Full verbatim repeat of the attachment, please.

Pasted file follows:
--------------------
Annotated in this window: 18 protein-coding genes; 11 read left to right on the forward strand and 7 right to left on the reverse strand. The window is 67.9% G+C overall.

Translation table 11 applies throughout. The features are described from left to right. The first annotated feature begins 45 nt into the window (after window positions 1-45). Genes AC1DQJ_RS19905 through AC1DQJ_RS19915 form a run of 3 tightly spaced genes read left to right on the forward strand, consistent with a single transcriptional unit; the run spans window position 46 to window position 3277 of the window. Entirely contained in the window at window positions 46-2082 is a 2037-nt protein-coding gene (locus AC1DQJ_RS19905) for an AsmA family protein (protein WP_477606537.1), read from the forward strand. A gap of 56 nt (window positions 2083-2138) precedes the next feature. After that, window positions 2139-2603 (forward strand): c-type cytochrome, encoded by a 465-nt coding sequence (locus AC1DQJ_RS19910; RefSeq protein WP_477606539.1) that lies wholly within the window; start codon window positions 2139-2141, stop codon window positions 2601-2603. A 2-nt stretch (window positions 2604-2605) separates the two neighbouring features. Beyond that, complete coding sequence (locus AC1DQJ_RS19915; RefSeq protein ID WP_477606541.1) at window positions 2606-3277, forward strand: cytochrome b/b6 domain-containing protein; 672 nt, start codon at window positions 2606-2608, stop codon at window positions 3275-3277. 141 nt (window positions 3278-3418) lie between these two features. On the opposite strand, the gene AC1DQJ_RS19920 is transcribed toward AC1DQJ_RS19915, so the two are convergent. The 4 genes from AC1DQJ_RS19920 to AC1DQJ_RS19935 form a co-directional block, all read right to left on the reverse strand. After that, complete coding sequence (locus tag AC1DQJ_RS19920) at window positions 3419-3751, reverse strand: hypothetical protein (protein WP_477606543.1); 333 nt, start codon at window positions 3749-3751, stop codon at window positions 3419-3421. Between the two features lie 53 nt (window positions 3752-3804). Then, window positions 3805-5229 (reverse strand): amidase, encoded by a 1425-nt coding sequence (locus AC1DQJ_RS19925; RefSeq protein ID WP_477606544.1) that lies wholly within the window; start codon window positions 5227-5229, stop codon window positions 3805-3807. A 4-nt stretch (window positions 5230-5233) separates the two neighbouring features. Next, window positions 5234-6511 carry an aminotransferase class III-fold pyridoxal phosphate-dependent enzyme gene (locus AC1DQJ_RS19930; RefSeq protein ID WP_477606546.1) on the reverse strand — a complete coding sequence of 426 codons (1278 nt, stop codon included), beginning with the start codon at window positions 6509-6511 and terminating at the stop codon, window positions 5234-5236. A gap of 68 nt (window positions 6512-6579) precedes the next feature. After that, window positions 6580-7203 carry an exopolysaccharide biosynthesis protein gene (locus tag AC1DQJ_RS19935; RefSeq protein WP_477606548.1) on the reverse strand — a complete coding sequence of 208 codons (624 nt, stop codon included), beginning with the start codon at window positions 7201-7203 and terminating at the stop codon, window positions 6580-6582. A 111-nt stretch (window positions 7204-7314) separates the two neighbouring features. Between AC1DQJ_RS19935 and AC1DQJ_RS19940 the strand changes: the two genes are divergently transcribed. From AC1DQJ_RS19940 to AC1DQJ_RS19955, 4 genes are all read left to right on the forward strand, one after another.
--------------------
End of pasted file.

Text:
Annotated in this window: 18 protein-coding genes; 11 read left to right on the forward strand and 7 right to left on the reverse strand. The window is 67.9% G+C overall.

Translation table 11 applies throughout. The features are described from left to right. The first annotated feature begins 45 nt into the window (after window positions 1-45). Genes AC1DQJ_RS19905 through AC1DQJ_RS19915 form a run of 3 tightly spaced genes read left to right on the forward strand, consistent with a single transcriptional unit; the run spans window position 46 to window position 3277 of the window. Entirely contained in the window at window positions 46-2082 is a 2037-nt protein-coding gene (locus AC1DQJ_RS19905) for an AsmA family protein (protein WP_477606537.1), read from the forward strand. A gap of 56 nt (window positions 2083-2138) precedes the next feature. After that, window positions 2139-2603 (forward strand): c-type cytochrome, encoded by a 465-nt coding sequence (locus AC1DQJ_RS19910; RefSeq protein WP_477606539.1) that lies wholly within the window; start codon window positions 2139-2141, stop codon window positions 2601-2603. A 2-nt stretch (window positions 2604-2605) separates the two neighbouring features. Beyond that, complete coding sequence (locus AC1DQJ_RS19915; RefSeq protein ID WP_477606541.1) at window positions 2606-3277, forward strand: cytochrome b/b6 domain-containing protein; 672 nt, start codon at window positions 2606-2608, stop codon at window positions 3275-3277. 141 nt (window positions 3278-3418) lie between these two features. On the opposite strand, the gene AC1DQJ_RS19920 is transcribed toward AC1DQJ_RS19915, so the two are convergent. The 4 genes from AC1DQJ_RS19920 to AC1DQJ_RS19935 form a co-directional block, all read right to left on the reverse strand. After that, complete coding sequence (locus tag AC1DQJ_RS19920) at window positions 3419-3751, reverse strand: hypothetical protein (protein WP_477606543.1); 333 nt, start codon at window positions 3749-3751, stop codon at window positions 3419-3421. Between the two features lie 53 nt (window positions 3752-3804). Then, window positions 3805-5229 (reverse strand): amidase, encoded by a 1425-nt coding sequence (locus AC1DQJ_RS19925; RefSeq protein ID WP_477606544.1) that lies wholly within the window; start codon window positions 5227-5229, stop codon window positions 3805-3807. A 4-nt stretch (window positions 5230-5233) separates the two neighbouring features. Next, window positions 5234-6511 carry an aminotransferase class III-fold pyridoxal phosphate-dependent enzyme gene (locus AC1DQJ_RS19930; RefSeq protein ID WP_477606546.1) on the reverse strand — a complete coding sequence of 426 codons (1278 nt, stop codon included), beginning with the start codon at window positions 6509-6511 and terminating at the stop codon, window positions 5234-5236. A gap of 68 nt (window positions 6512-6579) precedes the next feature. After that, window positions 6580-7203 carry an exopolysaccharide biosynthesis protein gene (locus tag AC1DQJ_RS19935; RefSeq protein WP_477606548.1) on the reverse strand — a complete coding sequence of 208 codons (624 nt, stop codon included), beginning with the start codon at window positions 7201-7203 and terminating at the stop codon, window positions 6580-6582. A 111-nt stretch (window positions 7204-7314) separates the two neighbouring features. Between AC1DQJ_RS19935 and AC1DQJ_RS19940 the strand changes: the two genes are divergently transcribed. From AC1DQJ_RS19940 to AC1DQJ_RS19955, 4 genes are all read left to right on the forward strand, one after another.